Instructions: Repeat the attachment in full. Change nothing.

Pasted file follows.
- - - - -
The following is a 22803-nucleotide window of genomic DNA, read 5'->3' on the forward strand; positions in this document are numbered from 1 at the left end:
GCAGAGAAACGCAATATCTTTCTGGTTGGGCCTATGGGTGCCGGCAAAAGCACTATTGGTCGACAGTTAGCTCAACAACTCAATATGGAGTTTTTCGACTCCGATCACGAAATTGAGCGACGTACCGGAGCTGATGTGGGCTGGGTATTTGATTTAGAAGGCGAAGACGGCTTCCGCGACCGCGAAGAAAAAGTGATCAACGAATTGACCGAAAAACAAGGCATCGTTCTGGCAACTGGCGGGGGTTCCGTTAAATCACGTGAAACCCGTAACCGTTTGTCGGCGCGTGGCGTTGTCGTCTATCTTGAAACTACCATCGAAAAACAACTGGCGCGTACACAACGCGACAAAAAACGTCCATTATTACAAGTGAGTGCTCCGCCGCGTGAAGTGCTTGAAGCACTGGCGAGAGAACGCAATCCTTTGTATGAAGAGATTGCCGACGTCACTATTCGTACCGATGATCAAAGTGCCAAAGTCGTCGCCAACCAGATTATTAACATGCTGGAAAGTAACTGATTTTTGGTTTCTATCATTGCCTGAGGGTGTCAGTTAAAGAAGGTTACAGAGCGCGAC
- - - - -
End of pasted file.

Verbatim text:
The following is a 22803-nucleotide window of genomic DNA, read 5'->3' on the forward strand; positions in this document are numbered from 1 at the left end:
GCAGAGAAACGCAATATCTTTCTGGTTGGGCCTATGGGTGCCGGCAAAAGCACTATTGGTCGACAGTTAGCTCAACAACTCAATATGGAGTTTTTCGACTCCGATCACGAAATTGAGCGACGTACCGGAGCTGATGTGGGCTGGGTATTTGATTTAGAAGGCGAAGACGGCTTCCGCGACCGCGAAGAAAAAGTGATCAACGAATTGACCGAAAAACAAGGCATCGTTCTGGCAACTGGCGGGGGTTCCGTTAAATCACGTGAAACCCGTAACCGTTTGTCGGCGCGTGGCGTTGTCGTCTATCTTGAAACTACCATCGAAAAACAACTGGCGCGTACACAACGCGACAAAAAACGTCCATTATTACAAGTGAGTGCTCCGCCGCGTGAAGTGCTTGAAGCACTGGCGAGAGAACGCAATCCTTTGTATGAAGAGATTGCCGACGTCACTATTCGTACCGATGATCAAAGTGCCAAAGTCGTCGCCAACCAGATTATTAACATGCTGGAAAGTAACTGATTTTTGGTTTCTATCATTGCCTGAGGGTGTCAGTTAAAGAAGGTTACAGAGCGCGAC